The great philanthropist Thomas Cowley would be delighted that his old manor house at Donington is once again serving the local community.
Thomas Cowley left endowments to the village, such as the school named after him and money that still goes to pensioners each Christmas, and part of that was probably funded by the income generated by the land he owned locally.
The land is sold off now, but the current owner of Wykes Manor in Wykes Lane is opening the house and surrounding garden to visitors who are interested in gaining new skills or who want somewhere quiet to paint, study or simply have time out from a busy life.
Emma Van Spyk, who has lived in the house for seven years, has come up with lots of projects to make good use of the property but her latest plan is to get permission for a change of use for part of the old farmyard to be used as a centre where people can learn heritage crafts, aimed particularly at those who own old properties.
Emma says Lincolnshire has an “amazing amount of fantastic buildings”, but that owners are often hampered in looking after them by cost and the fear of tackling the process of gaining permission to carry out work. Emma should know – Wykes Manor is grade two listed and so far all she has done is “fix things and clean them”.
She adds: “It’s not the sort of house you can just live in and consider yourself lucky. You would be absolutely broken by it. It is huge and because of the listing it is really difficult to do anything at a reasonable cost. If you don’t maintain the gutters, the drains, the roof, you are flooded or have problems with damp.”
Emma, a mother of six, was renovating the house together with her son John until tragedy struck a couple of years ago and he was killed, aged 18, in a road accident as he returned home from 6th form in Sleaford.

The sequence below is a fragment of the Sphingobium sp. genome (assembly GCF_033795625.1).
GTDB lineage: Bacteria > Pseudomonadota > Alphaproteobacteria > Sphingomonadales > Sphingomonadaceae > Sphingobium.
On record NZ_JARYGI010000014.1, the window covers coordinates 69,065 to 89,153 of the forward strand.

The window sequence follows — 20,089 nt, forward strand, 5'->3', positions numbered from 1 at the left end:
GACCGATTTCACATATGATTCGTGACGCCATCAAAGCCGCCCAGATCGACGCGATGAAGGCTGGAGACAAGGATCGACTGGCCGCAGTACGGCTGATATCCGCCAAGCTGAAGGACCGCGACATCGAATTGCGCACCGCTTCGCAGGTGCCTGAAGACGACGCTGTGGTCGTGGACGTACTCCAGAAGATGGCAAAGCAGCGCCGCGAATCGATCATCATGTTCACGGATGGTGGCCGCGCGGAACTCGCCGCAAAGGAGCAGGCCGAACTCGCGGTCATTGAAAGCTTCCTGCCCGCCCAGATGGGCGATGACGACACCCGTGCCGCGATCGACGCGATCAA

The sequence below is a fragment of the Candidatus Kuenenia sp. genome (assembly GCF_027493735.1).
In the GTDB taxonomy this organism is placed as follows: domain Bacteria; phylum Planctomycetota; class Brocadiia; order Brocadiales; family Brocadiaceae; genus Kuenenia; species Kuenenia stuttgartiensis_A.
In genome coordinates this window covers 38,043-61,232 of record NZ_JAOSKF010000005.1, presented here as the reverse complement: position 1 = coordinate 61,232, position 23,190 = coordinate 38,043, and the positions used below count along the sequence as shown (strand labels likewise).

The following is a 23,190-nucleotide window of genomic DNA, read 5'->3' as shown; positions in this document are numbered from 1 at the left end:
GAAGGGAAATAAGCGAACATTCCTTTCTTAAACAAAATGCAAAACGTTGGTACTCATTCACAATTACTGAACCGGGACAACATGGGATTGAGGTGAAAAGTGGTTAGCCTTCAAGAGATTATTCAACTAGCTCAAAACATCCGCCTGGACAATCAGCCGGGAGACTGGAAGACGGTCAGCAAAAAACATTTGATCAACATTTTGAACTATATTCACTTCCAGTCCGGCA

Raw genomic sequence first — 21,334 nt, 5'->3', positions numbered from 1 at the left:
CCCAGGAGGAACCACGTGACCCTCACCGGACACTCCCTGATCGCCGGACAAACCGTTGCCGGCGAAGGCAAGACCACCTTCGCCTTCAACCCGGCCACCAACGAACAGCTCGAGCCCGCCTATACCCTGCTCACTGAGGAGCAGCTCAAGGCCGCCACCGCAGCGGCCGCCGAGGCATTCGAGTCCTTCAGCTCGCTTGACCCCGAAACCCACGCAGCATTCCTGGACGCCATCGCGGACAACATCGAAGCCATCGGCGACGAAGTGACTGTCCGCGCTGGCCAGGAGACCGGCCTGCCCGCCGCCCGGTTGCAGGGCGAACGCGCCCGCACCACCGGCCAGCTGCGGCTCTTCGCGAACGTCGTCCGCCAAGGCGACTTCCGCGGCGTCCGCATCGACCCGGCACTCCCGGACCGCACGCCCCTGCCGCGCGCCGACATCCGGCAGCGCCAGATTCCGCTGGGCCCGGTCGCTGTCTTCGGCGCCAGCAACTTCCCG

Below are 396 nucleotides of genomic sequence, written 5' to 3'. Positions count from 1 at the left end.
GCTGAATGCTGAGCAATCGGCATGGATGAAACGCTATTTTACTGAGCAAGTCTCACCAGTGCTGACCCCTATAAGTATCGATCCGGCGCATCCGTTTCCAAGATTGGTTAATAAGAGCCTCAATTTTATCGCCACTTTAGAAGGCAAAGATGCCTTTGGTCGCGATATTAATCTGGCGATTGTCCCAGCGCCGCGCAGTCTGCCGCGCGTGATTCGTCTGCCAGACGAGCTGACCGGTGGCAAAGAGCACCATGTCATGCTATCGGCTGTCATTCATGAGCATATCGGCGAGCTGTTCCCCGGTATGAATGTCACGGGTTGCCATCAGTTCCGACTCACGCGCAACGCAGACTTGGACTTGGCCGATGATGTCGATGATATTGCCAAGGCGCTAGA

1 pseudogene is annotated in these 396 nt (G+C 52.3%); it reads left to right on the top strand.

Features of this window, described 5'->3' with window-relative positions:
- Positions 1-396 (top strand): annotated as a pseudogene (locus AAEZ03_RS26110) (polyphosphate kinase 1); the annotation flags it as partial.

Emma says it’s been a tough couple of years but her plan for the future is to build on that work and Wykes Manor will become a hub for the Lincolnshire Heritage Craft Centre, where owners of old properties can learn skills to help them renovate or preserve their homes, as well as hearing from experts about things such as the planning application process. Conservation classes would take place in existing old barns where people can actually practise skills and discover that older properties can be green, with information on heat retention and water harvesting.
Another old outbuilding has already been converted into a small chapel where people on retreat can find peace, although the house and garden are also used as an artists’ retreat centre, a tranquil, creative space where people might come for a day or longer. The property is also used for small conferences, art workshops, and Emma puts on cream teas in the summer months. She also holds two exhibitions a year, showcasing the work of local potters, furniture makers, wrought iron fabricators, jewellery makers and other crafters.
A women’s creativity group sometimes meets at Wykes Manor and Emma – an artist in her own right – runs art classes on Tuesdays, teaching basic skills to budding artists. Wednesday is Emma’s day in the studio, where she says she does a lot of still lifes as well as commissions for churches, such as renovating statues or producing paintings.
There is obviously a lot of education and creative work going on at Wykes Manor and Emma points out: “Education was Thomas Cowley’s main thing because he built schools and I’ll be tapping into that and the whole idea of putting back into the community. Hopefully, it will generate an income but we are in the conservation area of Donington and it’s about preserving what we have got and getting people working together.”
That includes migrants from Poland and Czechoslovakia, and Emma, who teaches English as a foreign language, says they are often very practical people who are willing to share their skills.
For information about the artists’ retreat or heritage skills contact Emma at 01775 822226 or visit www.wykesmanor.com